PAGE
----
Pediatric speech therapy: language milestones for 6-12 months.

Pediatric speech therapy: language milestones for 6-12 months.

Are you noticing your child might not be talking as much as the kids in his or her preschool and you’re wondering if they should see a speech therapist?  This is a very common concern for many parents and one that is easily answered:  Go-with-your gut and seek out a speech language pathologist!  They will give you the answers you need and perform standardized language and articulation tests to determine if your little one would benefit from direct speech therapy services.   

General guidelines and developmental milestones for speech and language acquisition can be broken down into a few age categories.  If you’re not seeing your child perform some or all of these tasks at the appropriate times, then they may benefit from speech therapy.  Here are the milestones to keep track of: At 6 months of age, your child should vocalize with inflection (coo or babble), laugh with familiar people, and turn their head to observe the source of a voice.  Likewise, they may cry when they hear an angry tone or laugh when they hear a playful tone.  At 8 months of age, your child should respond to his/her name and should be trying to model common sounds. At 12 months of age, your child should hopefully imitate familiar words and be using one to three words with meaning, like “mama” or “dada”. Also, at the one-year mark, you should find that your child engages with you in games like Pat-a-cake, and comprehends one-step instructions. 

Learning to play with a child isn’t easy.  Here are some ideas that may help stimulate your child’s speech and language through activities and games that are appropriate for children 6-12 months of age. First, treat and respond to your child’s coos, babbling and other noises as if they’re real language.  Imitate them back to your child and they will soon learn to reverse the roles, so that they will imitate you.  Talk to your child during your daily care activities, using concrete language.  For instance, “Here comes the water!  It’s warm.  We have to rinse the soap from your hair.”  Read children’s books to your little one every day.  Don’t simply read the sentences from the book, but point out pictures seen throughout the pages.  Sing nursery rhymes and songs using hand motions and engaging facial expressions.  Show interest in all the different sounds you hear: “Did you hear the doorbell ringing? Let’s see who is outside!” Share eye-contact during your interactions — this is an easy task while having snacks or at other mealtimes.  And finally, don’t be afraid to be silly and get on the floor to play with your little one! Demonstrate your joy and enthusiasm at all of his or hers attempts to communicate.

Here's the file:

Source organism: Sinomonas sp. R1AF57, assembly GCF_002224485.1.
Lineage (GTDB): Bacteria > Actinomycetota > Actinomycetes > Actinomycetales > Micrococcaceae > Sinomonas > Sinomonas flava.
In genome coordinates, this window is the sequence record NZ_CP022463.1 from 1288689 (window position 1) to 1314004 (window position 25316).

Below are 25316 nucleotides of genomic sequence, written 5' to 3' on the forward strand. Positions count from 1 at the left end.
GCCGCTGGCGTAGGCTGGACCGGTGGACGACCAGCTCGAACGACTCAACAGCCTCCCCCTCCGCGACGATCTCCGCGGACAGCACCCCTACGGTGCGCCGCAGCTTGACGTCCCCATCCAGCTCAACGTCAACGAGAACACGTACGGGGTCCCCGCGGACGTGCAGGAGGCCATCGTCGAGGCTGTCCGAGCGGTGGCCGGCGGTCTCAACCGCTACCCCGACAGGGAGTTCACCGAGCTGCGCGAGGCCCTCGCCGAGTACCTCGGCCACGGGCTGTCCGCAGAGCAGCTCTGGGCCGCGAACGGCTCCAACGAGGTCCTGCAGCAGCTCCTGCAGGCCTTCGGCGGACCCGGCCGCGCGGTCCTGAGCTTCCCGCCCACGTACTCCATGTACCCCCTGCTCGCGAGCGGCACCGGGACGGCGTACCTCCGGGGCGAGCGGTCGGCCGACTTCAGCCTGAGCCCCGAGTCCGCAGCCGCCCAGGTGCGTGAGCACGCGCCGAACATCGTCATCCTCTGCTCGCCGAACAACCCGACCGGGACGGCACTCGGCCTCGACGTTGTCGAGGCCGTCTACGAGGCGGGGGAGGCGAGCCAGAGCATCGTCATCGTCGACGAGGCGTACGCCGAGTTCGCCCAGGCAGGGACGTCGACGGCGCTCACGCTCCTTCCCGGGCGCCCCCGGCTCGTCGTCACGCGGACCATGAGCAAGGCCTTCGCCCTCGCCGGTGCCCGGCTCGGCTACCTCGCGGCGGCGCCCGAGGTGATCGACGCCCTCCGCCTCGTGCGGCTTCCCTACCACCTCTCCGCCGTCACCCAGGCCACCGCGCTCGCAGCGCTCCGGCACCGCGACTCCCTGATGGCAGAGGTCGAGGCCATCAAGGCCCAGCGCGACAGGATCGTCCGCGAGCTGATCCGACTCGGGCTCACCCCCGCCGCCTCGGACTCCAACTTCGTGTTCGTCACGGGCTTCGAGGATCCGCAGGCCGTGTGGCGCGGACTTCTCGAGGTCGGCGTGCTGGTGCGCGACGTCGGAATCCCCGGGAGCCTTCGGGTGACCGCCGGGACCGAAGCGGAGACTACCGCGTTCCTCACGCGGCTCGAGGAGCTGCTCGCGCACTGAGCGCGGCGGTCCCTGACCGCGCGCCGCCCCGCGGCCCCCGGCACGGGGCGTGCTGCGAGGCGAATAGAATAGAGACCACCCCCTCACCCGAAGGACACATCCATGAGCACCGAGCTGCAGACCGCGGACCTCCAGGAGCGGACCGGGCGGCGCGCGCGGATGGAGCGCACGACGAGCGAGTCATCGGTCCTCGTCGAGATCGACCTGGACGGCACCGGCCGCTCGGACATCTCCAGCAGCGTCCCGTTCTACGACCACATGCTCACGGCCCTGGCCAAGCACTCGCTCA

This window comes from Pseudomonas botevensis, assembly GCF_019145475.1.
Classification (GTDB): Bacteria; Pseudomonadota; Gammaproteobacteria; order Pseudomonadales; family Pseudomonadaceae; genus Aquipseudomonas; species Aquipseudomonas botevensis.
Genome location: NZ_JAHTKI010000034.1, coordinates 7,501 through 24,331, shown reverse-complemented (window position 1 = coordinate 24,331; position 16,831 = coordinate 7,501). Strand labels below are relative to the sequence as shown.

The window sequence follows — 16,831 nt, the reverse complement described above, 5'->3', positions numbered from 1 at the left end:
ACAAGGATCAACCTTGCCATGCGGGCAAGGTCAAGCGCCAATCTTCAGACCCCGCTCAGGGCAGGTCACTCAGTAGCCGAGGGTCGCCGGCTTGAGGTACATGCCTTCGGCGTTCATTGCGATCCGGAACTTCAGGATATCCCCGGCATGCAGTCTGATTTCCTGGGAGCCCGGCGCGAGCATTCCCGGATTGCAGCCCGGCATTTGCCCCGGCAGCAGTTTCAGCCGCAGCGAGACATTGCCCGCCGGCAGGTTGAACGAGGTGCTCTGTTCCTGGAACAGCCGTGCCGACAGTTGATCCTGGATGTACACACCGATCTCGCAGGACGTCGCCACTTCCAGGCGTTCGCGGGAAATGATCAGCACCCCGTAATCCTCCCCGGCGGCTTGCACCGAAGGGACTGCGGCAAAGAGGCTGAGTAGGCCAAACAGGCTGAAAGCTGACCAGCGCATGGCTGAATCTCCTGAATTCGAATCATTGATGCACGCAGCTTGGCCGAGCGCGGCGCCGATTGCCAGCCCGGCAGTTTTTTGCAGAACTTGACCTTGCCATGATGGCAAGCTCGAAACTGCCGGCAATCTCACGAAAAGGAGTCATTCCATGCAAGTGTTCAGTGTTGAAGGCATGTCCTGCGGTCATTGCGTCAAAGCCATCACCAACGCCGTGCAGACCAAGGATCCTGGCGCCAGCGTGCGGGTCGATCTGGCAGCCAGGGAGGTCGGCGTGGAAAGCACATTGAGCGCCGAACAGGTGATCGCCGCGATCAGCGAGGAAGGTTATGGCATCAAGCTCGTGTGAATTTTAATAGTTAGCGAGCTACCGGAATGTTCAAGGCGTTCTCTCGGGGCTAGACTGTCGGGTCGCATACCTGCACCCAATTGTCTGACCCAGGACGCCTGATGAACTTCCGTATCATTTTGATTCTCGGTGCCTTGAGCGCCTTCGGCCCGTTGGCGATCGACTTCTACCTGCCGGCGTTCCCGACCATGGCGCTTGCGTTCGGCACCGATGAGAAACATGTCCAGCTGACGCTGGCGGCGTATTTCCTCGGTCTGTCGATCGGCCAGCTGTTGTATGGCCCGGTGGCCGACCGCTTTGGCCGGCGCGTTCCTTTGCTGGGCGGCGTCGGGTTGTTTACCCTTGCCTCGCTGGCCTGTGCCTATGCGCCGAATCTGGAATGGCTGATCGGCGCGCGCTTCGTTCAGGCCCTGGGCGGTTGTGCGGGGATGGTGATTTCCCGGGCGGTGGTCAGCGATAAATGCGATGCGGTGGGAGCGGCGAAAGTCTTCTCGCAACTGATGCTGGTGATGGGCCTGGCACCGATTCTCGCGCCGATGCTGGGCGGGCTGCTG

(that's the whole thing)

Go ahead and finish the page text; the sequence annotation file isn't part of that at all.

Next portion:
Parents in the Portland Metro region who have concern regarding a child’s language skills should take action and contact a Speech Therapist.  Beyond the Clinic  is happy to report that we have a wonderful speech language pathologist on-staff, who does house-calls to work with her pediatric clients.